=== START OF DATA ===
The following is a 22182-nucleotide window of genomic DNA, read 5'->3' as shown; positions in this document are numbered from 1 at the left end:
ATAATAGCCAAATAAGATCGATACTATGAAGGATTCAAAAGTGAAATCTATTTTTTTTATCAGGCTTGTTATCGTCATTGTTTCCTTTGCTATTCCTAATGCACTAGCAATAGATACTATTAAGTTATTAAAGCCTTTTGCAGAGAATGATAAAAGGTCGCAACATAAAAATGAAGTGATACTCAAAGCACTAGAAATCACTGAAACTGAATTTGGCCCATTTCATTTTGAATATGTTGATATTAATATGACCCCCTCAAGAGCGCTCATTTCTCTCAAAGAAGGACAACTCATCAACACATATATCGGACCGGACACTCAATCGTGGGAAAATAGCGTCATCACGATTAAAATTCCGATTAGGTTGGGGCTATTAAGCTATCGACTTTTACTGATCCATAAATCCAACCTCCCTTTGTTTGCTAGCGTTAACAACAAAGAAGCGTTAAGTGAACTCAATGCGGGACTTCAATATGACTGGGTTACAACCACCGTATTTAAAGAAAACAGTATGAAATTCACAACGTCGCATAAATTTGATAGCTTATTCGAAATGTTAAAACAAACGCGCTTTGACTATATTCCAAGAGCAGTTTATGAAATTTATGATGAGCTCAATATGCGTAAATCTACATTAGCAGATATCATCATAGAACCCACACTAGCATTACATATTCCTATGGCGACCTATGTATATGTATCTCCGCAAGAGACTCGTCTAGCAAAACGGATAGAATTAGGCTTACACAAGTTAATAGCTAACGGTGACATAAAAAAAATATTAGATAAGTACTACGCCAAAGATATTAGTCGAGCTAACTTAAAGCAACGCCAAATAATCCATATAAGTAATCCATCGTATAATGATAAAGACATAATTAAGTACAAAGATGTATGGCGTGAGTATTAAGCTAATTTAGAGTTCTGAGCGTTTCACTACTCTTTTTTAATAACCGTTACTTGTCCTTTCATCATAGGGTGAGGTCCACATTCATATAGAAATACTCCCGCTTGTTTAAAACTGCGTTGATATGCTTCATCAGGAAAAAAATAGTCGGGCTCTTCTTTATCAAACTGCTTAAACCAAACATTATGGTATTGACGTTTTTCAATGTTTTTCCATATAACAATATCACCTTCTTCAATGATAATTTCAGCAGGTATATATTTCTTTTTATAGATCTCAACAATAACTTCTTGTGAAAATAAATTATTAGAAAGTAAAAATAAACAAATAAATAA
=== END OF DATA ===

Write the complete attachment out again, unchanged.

The following is a 22182-nucleotide window of genomic DNA, read 5'->3' as shown; positions in this document are numbered from 1 at the left end:
ATAATAGCCAAATAAGATCGATACTATGAAGGATTCAAAAGTGAAATCTATTTTTTTTATCAGGCTTGTTATCGTCATTGTTTCCTTTGCTATTCCTAATGCACTAGCAATAGATACTATTAAGTTATTAAAGCCTTTTGCAGAGAATGATAAAAGGTCGCAACATAAAAATGAAGTGATACTCAAAGCACTAGAAATCACTGAAACTGAATTTGGCCCATTTCATTTTGAATATGTTGATATTAATATGACCCCCTCAAGAGCGCTCATTTCTCTCAAAGAAGGACAACTCATCAACACATATATCGGACCGGACACTCAATCGTGGGAAAATAGCGTCATCACGATTAAAATTCCGATTAGGTTGGGGCTATTAAGCTATCGACTTTTACTGATCCATAAATCCAACCTCCCTTTGTTTGCTAGCGTTAACAACAAAGAAGCGTTAAGTGAACTCAATGCGGGACTTCAATATGACTGGGTTACAACCACCGTATTTAAAGAAAACAGTATGAAATTCACAACGTCGCATAAATTTGATAGCTTATTCGAAATGTTAAAACAAACGCGCTTTGACTATATTCCAAGAGCAGTTTATGAAATTTATGATGAGCTCAATATGCGTAAATCTACATTAGCAGATATCATCATAGAACCCACACTAGCATTACATATTCCTATGGCGACCTATGTATATGTATCTCCGCAAGAGACTCGTCTAGCAAAACGGATAGAATTAGGCTTACACAAGTTAATAGCTAACGGTGACATAAAAAAAATATTAGATAAGTACTACGCCAAAGATATTAGTCGAGCTAACTTAAAGCAACGCCAAATAATCCATATAAGTAATCCATCGTATAATGATAAAGACATAATTAAGTACAAAGATGTATGGCGTGAGTATTAAGCTAATTTAGAGTTCTGAGCGTTTCACTACTCTTTTTTAATAACCGTTACTTGTCCTTTCATCATAGGGTGAGGTCCACATTCATATAGAAATACTCCCGCTTGTTTAAAACTGCGTTGATATGCTTCATCAGGAAAAAAATAGTCGGGCTCTTCTTTATCAAACTGCTTAAACCAAACATTATGGTATTGACGTTTTTCAATGTTTTTCCATATAACAATATCACCTTCTTCAATGATAATTTCAGCAGGTATATATTTCTTTTTATAGATCTCAACAATAACTTCTTGTGAAAATAAATTATTAGAAAGTAAAAATAAACAAATAAATAA